Miami’s Fashom partners with local retailers, using AI tech to enhance fashion sustainability

By Krysten Brenlla

In a world filled with fast-fashion, where, according to an analysis by Business Insider, fashion production comprises 10 percent of total global carbon emissions (equivalent to the European Union), retailers, companies, and designers are thinking of new ways to enhance sustainability within the industry.

Last year, Refresh Miami sat down with Mitali Saxena, the founder of South Florida startup Fashom, a data-driven styling service company that uses algorithms to match women with fashion styles, to learn more about the multi-million-dollar business that took the digital fashion world by storm.

Since then, Saxena’s startup has only continued to grow in sales, online customer reach, and partnerships – specifically to enhance local retailer’s sustainability efforts using artificial intelligence (AI) technology that they can integrate to their website.

“Over the past year, we’ve developed two AI solutions for our partner retail websites,” Saxena said.

“The first solution is an AI model that recommends the right products for customers based on their size and style,” Saxena said.

“Additionally, we’re offering AI technology that can help retailers predict inventory and demand, ultimately improving their inventory planning,” Saxena continued. “The technology tells them what to design and produce, ultimately helping retailers upsell products, reduce the rate of returns, and decrease the environmental burden within the industry.”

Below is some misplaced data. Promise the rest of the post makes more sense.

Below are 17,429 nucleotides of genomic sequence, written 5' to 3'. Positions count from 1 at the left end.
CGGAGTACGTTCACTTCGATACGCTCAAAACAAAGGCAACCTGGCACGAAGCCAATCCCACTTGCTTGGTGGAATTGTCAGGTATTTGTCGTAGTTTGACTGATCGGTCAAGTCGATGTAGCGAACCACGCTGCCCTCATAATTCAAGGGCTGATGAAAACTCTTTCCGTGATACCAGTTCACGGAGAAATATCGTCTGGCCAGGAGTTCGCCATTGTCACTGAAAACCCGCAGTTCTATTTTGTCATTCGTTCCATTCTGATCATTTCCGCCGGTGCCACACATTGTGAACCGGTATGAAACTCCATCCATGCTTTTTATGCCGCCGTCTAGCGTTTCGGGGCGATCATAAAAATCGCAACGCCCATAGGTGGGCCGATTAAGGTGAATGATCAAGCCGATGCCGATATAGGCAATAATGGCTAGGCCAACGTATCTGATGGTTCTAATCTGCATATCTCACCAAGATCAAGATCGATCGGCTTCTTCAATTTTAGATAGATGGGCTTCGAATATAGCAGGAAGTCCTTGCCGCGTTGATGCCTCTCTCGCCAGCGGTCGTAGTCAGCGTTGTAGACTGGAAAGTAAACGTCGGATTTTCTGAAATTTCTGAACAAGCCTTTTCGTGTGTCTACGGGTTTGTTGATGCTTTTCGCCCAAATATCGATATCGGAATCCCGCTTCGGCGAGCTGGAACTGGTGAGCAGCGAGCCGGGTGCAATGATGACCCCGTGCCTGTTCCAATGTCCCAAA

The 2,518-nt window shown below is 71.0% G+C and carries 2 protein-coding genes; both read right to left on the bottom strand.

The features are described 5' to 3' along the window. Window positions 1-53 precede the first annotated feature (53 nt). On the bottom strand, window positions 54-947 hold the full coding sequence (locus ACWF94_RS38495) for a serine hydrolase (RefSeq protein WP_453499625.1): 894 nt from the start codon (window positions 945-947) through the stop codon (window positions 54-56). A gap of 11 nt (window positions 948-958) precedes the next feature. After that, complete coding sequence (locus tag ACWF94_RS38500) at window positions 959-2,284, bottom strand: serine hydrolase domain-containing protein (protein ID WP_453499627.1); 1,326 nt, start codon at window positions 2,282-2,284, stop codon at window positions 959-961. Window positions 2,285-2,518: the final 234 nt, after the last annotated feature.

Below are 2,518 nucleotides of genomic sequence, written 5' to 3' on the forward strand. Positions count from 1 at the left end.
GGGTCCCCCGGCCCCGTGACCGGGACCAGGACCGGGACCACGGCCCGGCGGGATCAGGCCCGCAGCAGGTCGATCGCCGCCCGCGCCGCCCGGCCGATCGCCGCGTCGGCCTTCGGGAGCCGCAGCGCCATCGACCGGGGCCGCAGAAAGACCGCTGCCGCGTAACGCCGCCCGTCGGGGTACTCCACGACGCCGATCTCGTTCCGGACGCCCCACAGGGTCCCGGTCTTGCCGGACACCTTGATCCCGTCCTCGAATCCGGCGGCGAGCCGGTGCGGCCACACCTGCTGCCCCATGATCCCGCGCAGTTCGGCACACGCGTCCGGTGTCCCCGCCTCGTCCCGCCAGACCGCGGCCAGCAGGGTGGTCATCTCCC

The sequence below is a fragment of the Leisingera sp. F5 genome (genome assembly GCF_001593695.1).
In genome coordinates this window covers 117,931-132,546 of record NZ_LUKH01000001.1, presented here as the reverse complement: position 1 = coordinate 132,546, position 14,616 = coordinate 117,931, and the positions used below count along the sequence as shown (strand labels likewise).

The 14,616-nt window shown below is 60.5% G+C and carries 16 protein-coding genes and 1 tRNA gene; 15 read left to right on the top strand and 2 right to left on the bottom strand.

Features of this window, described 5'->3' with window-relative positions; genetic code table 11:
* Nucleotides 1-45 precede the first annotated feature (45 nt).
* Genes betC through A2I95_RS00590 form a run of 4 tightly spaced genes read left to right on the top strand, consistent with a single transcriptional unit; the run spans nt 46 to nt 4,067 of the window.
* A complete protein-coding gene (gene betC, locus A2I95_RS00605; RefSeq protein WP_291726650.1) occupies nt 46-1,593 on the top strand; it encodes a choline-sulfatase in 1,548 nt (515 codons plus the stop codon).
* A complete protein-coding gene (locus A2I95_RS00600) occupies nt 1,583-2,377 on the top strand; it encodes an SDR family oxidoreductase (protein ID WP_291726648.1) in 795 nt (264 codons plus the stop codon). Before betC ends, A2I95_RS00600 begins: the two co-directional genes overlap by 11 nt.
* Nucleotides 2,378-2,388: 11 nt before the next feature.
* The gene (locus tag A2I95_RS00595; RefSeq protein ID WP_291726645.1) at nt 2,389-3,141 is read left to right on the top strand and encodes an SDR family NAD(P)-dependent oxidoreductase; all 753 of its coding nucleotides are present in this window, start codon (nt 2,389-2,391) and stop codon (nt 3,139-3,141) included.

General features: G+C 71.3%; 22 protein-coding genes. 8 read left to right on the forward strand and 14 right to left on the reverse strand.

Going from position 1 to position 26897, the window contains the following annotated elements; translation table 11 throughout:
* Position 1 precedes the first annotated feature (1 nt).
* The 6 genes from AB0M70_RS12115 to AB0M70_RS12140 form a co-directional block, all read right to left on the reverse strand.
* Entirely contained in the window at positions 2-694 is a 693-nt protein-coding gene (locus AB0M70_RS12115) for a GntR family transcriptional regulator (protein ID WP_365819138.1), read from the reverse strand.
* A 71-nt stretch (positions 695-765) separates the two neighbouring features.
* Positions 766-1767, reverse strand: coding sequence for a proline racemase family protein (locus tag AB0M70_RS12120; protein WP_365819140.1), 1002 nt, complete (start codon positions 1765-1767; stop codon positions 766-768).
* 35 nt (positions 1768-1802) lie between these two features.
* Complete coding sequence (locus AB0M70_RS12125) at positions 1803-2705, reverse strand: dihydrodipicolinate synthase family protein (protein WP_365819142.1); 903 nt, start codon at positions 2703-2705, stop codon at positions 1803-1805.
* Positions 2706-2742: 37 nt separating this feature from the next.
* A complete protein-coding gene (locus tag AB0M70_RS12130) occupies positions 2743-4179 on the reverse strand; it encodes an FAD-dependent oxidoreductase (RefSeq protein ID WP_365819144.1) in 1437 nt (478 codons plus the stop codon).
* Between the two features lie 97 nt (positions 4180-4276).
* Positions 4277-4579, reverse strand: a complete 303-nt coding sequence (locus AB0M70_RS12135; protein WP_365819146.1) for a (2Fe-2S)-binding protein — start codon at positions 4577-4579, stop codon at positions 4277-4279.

In addition to offering prediction models for local retailers, Saxena says the Fashom team is also partnering with local retailers to develop Fashom “mystery boxes,” where customers will receive five high-end, quality clothing items for only $95.

So what’s the catch? There is none.

In fact, Fashom’s “mystery boxes” are helping retailers get rid of excess inventory without the clothing items ending up in landfills.

“I found that there was a niche in the market, where retailers are producing way too much product,” Saxena continued. “Excess inventory can go to thrift stores, or unfortunately, end up as waste in landfills. But, our mystery boxes are actually working out and solving the problem really well, and it’s a win-win for our retail partners and customers.”

For the future, Saxena hopes to continue scaling Fashom’s B2B prediction models by diving into big retail websites and digital marketplaces, like Target and New York & Company. “We want to continue to reduce the return rate so clothing items don’t go to waste, while providing inventory planning and recommendations for retailers across the nation,” Saxena said.

In addition, Saxena and her team at Fashom are working to launch new partnerships with national retailers so they can continue scaling their B2C models.

“Our next phase with Fashom’s mystery boxes is to make more boxes available for different styles and occasions, for example, casual weekend boxes, and formal boxes for events like weddings,” Saxena said. “We want to partner with as many retailers as we can to get as many designer items and mystery boxes out there for men, women, and children, while reducing clothing waste in our landfills.”


Krysten Brenlla